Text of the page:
Friday, December 18, 2009

Oysters: Shelled out

In a perfect world, oysters would come straight from the estuary on ice, quickly shucked, a pat of flavored butter put on the oyster-on-the-half-shell sitting on a bed of rock salt, then put in the oven at 500 degrees for 12-14 minutes, or until lightly browned and bubbling: the quintessential Oysters Rockefeller, a dish named simply for its richness.

Alas, time and place were not perfect last night. The oysters were from a jar. Not having any shells, what to do? Well, I'm here to say that baked in an au gratin dish, Oysters Rockefeller are only slightly less stunning than their individual selves, and make a sumptuous dinner served over white fluffy rice. I followed the traditional recipe from "The New Orleans Cookbook" (Knoft, 1975, 264 pages) by Rima and Richard Collin, but since they were being served as a main dish rather than an appetizer, I made a few substitutions, namely more spinach and less butter. Sorry I didn't take a photo of it; the aroma was overpowering and we were hungry.

Oysters Rockefeller casserole
Serves 2

8 ounces select oysters, drained
2 cups packed raw spinach (about 5 ounces)
1/2 stick of butter, softened
2 tablespoons chopped parsley
1/4 cup green onions
1 tablespoon minced celery
1/2 teaspoon salt
1/8 teaspoon ground white pepper
1/4 teaspoon dried marjoram
1/4 teaspoon dried basil
1/4 teaspoon cayenne
2 tablespoons Pernod or Absinthe

Preheat oven to 500 (or the maximum recommended temperature for your au gratin dish; mine was 480 degrees). Cook the spinach in the microwave until wilted but still bright green. Drain and dump it in the food processor. Add the rest of the ingredients and process until everything is small and well-blended.
Arrange the oysters in the bottom of the au gratin dish. Spoon the sauce over. Bake for 12-15 minutes, until the sauce is bubbling and lightly brown. Cool for 3-6 minutes. Serve over a bed of hot, fluffy rice.

Thursday, December 17, 2009

Oysters and patter

Ever bake Oysters Rockefeller without the shells? Me neither. But tonight I'm going to give it a whirl. Look for the results tomorrow.

I got a real upper of an e-mail from a Sacramento friend, Carolyn Konrad, who said, in part:
I visit your Lori K site about once a week, enjoying the way you write and explain recipes and preps. I can hear your voice. And appreciate your lovely good taste.
When I write in what often seems like a vacuum to me (after 30 years at newspapers, it's extremely different not to have dozens of people around you, brainstorming and opining and editing your copy), it's always good to know there are folks out there who enjoy my work.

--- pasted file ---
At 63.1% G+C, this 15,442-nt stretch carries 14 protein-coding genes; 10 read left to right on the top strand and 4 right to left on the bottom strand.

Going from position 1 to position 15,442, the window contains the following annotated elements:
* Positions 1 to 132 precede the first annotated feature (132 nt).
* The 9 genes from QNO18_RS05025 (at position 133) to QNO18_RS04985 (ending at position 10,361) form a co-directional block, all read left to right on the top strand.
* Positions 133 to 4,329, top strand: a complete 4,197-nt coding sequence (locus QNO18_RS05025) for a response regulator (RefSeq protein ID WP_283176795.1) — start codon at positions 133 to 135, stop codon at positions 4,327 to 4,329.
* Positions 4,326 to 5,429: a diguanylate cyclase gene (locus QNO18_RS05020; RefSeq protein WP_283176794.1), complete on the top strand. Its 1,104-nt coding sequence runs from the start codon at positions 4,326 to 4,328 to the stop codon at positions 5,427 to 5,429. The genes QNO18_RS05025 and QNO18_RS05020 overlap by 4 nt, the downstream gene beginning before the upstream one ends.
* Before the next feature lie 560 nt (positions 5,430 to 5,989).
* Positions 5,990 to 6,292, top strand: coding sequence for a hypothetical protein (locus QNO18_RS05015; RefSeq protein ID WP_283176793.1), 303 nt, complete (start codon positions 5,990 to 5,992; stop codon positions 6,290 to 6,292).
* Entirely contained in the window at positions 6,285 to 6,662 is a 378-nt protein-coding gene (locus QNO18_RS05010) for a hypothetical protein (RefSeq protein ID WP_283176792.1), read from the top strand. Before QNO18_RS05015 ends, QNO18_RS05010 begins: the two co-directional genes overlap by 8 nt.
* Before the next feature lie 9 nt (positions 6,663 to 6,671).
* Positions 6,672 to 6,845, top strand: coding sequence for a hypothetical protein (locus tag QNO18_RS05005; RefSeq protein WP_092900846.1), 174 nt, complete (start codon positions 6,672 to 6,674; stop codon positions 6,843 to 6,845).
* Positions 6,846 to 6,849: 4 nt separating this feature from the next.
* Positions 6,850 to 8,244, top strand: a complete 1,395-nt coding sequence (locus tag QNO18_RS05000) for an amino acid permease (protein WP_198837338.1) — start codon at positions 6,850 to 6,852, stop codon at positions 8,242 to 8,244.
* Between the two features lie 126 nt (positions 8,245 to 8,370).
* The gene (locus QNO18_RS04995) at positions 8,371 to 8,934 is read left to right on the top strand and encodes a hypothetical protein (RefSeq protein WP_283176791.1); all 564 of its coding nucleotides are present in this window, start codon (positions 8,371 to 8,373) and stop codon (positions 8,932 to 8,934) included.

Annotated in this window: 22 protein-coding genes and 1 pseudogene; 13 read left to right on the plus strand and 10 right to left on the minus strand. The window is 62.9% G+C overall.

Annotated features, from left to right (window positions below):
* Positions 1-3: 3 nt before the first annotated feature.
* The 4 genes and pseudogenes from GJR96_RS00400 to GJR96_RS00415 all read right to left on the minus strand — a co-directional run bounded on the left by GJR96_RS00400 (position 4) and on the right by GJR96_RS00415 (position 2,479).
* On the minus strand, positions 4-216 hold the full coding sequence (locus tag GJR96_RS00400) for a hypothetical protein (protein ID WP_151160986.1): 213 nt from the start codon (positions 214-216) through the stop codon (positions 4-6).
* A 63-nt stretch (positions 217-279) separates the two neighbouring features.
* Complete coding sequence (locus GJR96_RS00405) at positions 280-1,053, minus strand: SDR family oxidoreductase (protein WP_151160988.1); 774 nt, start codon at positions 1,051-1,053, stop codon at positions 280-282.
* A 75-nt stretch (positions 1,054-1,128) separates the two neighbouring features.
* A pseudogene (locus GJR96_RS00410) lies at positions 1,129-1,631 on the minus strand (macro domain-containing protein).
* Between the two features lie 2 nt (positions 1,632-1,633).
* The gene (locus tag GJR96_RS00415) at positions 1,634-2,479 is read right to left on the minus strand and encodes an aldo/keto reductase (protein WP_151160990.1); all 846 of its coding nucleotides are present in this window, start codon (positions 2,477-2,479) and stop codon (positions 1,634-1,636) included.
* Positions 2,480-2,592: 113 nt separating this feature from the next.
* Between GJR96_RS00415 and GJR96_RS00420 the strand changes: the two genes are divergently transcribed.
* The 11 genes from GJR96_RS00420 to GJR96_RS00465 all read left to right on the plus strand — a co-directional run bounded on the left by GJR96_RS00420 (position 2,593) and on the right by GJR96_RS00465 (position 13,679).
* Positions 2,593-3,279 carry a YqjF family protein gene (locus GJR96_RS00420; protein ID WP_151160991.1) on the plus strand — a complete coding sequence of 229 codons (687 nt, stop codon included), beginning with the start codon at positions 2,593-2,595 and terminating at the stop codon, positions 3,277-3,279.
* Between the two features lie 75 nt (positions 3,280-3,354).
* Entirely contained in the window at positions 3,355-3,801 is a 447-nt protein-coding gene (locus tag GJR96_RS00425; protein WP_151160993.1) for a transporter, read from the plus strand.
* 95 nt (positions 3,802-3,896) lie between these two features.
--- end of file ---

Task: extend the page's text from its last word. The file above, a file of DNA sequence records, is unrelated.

Thanks to all of you for reading!

Wednesday, December 16, 2009

Slices of lemon

Freezing lemon slices is easier than I thought it would be, and I thought it would be easy. Lemons and cookie sheets are really all you need, and airtight containers or bags for storing them.

Start by slicing the lemons in half, and removing as many seeds as you can. Then either slice them thinly by hand, or use the food processor, with a 4mm slicing blade (the 2mm makes slices so thin you can see through them. Nice for garnish, but not so good for the freezing process). Lay them in a single layer on the cookie sheets, freeze until hard, then remove them from the cookie sheets and put them in bags and put them back in the freezer.

You can use them in water or drinks straight from the freezer; they act a little like an ice cube as they thaw out and flavor the liquid.

Monday, December 14, 2009

Meyer lemon-paloosa

My friend Joye just sent me a big box of Meyer lemons from her Sacramento yard. From the moment I opened the box, the house has smelled like lemon, Joye (sorry, I couldn't resist).

I've had a lot of fun giving them to Virginians who have never had the pleasure of one, preserving some, and today I'm going to give freezing them a try.

I heard that you just need to slice them, put them on cookie sheets, then freeze; once they are frozen stiff, remove them from the cookie tray and put them in an airtight bag.

For those of you new to preserving lemons, my recipe and technique can be found here: